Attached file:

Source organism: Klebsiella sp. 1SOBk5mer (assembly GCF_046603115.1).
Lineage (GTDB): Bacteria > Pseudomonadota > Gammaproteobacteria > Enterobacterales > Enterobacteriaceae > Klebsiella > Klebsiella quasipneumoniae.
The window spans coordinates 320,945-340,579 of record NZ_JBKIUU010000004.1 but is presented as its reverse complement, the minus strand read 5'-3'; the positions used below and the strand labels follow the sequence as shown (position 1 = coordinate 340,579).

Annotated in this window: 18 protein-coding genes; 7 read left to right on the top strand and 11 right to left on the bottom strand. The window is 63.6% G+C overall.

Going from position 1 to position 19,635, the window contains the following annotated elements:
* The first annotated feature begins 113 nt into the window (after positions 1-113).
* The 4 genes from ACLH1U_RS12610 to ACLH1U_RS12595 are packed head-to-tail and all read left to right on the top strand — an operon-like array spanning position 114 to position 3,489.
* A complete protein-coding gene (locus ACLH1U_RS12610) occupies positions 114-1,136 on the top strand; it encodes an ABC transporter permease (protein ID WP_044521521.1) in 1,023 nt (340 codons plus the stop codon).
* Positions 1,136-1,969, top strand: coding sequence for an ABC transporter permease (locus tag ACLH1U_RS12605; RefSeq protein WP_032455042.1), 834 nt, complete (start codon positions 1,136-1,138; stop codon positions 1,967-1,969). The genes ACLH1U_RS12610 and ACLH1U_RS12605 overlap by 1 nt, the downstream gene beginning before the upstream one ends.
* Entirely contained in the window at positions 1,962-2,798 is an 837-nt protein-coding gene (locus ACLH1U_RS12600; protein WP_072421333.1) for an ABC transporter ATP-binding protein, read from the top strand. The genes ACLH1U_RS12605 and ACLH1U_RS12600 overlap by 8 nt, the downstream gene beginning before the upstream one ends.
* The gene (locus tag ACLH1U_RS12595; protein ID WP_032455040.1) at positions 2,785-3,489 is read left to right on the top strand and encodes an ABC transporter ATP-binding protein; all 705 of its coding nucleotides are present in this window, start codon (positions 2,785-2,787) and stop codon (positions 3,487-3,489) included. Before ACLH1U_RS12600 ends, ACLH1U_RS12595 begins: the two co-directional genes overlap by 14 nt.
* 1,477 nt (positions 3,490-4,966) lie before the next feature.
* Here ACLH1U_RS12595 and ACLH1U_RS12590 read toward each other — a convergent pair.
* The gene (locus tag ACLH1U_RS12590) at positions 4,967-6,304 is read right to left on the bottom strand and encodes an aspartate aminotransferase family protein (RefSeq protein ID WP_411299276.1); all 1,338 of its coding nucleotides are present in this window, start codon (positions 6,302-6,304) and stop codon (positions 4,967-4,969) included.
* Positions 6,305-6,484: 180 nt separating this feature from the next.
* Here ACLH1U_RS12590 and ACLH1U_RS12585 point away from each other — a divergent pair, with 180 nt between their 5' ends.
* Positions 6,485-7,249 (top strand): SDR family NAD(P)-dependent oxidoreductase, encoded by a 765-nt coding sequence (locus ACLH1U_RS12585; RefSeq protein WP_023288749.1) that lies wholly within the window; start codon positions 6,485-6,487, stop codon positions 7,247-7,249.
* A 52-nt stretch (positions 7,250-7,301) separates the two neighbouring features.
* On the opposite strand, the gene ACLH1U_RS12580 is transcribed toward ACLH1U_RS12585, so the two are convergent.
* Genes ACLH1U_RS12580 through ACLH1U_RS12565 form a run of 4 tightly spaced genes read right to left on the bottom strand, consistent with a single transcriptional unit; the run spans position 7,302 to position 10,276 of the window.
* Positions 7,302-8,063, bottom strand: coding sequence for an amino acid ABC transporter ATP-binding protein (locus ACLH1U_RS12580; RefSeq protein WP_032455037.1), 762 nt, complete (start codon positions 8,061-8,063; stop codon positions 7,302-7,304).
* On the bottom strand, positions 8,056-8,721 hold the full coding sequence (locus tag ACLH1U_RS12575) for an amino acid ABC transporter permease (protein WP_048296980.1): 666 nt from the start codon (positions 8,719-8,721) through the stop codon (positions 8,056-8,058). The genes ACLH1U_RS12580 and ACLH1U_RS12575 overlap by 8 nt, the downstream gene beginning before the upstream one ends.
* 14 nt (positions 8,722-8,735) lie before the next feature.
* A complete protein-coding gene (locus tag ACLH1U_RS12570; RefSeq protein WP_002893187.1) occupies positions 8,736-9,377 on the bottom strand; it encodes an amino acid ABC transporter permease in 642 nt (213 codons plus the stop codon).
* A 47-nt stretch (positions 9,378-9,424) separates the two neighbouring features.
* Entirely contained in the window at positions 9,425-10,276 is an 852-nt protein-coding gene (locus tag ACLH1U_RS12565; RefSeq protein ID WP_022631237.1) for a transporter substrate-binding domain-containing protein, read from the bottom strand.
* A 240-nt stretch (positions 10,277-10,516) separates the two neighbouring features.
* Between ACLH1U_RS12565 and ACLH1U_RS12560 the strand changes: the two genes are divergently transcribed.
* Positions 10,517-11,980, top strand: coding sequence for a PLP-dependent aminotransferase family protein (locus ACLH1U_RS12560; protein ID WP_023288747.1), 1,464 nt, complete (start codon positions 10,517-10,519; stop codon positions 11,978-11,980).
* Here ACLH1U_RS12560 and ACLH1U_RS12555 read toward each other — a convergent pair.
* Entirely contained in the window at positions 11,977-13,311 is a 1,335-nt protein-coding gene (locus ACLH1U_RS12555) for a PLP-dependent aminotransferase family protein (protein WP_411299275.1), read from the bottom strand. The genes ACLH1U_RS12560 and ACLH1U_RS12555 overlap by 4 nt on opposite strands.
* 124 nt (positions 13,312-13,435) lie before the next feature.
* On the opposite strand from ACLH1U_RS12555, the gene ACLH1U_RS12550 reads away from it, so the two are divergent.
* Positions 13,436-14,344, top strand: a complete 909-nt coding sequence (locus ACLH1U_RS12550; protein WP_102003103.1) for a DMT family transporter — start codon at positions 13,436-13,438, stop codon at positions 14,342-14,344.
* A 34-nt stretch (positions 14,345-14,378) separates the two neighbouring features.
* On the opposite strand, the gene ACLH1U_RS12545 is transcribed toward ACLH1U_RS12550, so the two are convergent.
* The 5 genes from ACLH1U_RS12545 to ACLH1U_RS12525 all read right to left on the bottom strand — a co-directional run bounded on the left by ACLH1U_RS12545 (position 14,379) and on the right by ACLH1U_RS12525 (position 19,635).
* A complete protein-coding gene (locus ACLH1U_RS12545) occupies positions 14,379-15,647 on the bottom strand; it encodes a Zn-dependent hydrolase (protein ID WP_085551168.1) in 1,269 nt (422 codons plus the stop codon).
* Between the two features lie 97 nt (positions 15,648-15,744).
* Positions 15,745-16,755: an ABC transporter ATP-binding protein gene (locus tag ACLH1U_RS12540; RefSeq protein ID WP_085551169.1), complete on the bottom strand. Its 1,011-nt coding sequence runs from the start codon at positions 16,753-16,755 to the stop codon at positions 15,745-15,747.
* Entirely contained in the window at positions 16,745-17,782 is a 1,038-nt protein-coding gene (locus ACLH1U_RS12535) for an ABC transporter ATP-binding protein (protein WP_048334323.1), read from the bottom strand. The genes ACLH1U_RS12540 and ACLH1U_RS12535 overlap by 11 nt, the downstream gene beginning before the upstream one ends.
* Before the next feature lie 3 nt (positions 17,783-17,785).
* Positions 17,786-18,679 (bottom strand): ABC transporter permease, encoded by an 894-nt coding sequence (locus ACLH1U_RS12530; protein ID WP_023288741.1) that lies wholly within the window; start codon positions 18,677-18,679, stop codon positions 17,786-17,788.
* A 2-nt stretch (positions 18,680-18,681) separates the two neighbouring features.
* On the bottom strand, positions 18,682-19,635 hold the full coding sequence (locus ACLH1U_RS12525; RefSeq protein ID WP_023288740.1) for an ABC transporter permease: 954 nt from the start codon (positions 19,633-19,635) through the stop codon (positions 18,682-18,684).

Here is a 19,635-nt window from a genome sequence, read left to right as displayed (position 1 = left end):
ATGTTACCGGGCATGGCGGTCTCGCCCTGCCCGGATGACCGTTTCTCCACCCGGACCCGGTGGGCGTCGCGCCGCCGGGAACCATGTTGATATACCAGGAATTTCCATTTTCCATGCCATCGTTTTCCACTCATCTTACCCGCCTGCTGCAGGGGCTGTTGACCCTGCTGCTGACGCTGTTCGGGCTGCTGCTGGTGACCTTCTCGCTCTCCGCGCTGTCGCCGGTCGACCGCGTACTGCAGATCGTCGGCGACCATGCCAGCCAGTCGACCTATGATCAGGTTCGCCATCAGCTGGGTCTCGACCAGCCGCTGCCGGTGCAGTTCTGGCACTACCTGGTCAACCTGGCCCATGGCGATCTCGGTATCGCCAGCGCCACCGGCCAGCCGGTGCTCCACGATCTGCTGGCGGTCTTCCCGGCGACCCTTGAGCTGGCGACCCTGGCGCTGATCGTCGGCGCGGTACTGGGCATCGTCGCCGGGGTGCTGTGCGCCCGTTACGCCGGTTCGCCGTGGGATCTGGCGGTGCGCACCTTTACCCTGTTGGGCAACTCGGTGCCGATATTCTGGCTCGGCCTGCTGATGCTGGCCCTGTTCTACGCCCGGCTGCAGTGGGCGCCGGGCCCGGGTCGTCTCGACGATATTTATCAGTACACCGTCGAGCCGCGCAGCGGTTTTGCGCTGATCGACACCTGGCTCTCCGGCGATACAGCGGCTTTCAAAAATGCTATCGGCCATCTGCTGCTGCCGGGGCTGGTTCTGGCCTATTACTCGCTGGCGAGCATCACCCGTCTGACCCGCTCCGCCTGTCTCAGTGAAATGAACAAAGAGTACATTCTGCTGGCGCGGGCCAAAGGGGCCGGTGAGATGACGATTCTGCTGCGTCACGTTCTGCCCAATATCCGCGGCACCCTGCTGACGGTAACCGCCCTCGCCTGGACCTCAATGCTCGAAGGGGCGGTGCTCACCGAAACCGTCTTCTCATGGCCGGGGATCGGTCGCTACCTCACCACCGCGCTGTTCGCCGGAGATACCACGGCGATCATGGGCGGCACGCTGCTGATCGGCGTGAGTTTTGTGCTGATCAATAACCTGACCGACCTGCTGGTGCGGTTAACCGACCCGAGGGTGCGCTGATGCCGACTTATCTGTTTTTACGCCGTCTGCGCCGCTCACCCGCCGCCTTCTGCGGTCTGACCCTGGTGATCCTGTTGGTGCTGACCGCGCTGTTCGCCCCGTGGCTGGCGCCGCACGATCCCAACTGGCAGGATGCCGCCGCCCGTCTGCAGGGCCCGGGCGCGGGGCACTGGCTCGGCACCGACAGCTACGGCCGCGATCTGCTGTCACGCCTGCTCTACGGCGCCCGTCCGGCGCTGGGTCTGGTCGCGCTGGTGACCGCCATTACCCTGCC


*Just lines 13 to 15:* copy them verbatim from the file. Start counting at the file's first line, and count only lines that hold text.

* Here ACLH1U_RS12595 and ACLH1U_RS12590 read toward each other — a convergent pair.
* The gene (locus tag ACLH1U_RS12590) at positions 4,967-6,304 is read right to left on the bottom strand and encodes an aspartate aminotransferase family protein (RefSeq protein ID WP_411299276.1); all 1,338 of its coding nucleotides are present in this window, start codon (positions 6,302-6,304) and stop codon (positions 4,967-4,969) included.
* Positions 6,305-6,484: 180 nt separating this feature from the next.